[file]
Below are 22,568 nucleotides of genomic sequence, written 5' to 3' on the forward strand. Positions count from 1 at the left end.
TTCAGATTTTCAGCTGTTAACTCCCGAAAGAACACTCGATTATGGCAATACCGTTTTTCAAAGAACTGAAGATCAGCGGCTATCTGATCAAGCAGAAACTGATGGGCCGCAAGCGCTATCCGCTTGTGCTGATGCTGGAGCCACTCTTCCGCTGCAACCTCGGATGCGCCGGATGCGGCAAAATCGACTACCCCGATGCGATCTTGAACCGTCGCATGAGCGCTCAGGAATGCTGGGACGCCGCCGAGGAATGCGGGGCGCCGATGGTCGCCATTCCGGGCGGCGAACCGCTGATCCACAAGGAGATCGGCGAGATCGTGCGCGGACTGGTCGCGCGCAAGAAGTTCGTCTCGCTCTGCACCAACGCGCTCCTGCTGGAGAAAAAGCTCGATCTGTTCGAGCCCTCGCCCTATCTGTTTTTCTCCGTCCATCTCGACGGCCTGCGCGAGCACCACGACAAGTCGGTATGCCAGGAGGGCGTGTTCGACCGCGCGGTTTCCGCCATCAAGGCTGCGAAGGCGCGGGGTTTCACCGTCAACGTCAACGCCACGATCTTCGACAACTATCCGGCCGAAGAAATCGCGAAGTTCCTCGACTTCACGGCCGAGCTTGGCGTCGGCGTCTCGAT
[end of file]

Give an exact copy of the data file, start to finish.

Below are 22,568 nucleotides of genomic sequence, written 5' to 3' on the forward strand. Positions count from 1 at the left end.
TTCAGATTTTCAGCTGTTAACTCCCGAAAGAACACTCGATTATGGCAATACCGTTTTTCAAAGAACTGAAGATCAGCGGCTATCTGATCAAGCAGAAACTGATGGGCCGCAAGCGCTATCCGCTTGTGCTGATGCTGGAGCCACTCTTCCGCTGCAACCTCGGATGCGCCGGATGCGGCAAAATCGACTACCCCGATGCGATCTTGAACCGTCGCATGAGCGCTCAGGAATGCTGGGACGCCGCCGAGGAATGCGGGGCGCCGATGGTCGCCATTCCGGGCGGCGAACCGCTGATCCACAAGGAGATCGGCGAGATCGTGCGCGGACTGGTCGCGCGCAAGAAGTTCGTCTCGCTCTGCACCAACGCGCTCCTGCTGGAGAAAAAGCTCGATCTGTTCGAGCCCTCGCCCTATCTGTTTTTCTCCGTCCATCTCGACGGCCTGCGCGAGCACCACGACAAGTCGGTATGCCAGGAGGGCGTGTTCGACCGCGCGGTTTCCGCCATCAAGGCTGCGAAGGCGCGGGGTTTCACCGTCAACGTCAACGCCACGATCTTCGACAACTATCCGGCCGAAGAAATCGCGAAGTTCCTCGACTTCACGGCCGAGCTTGGCGTCGGCGTCTCGAT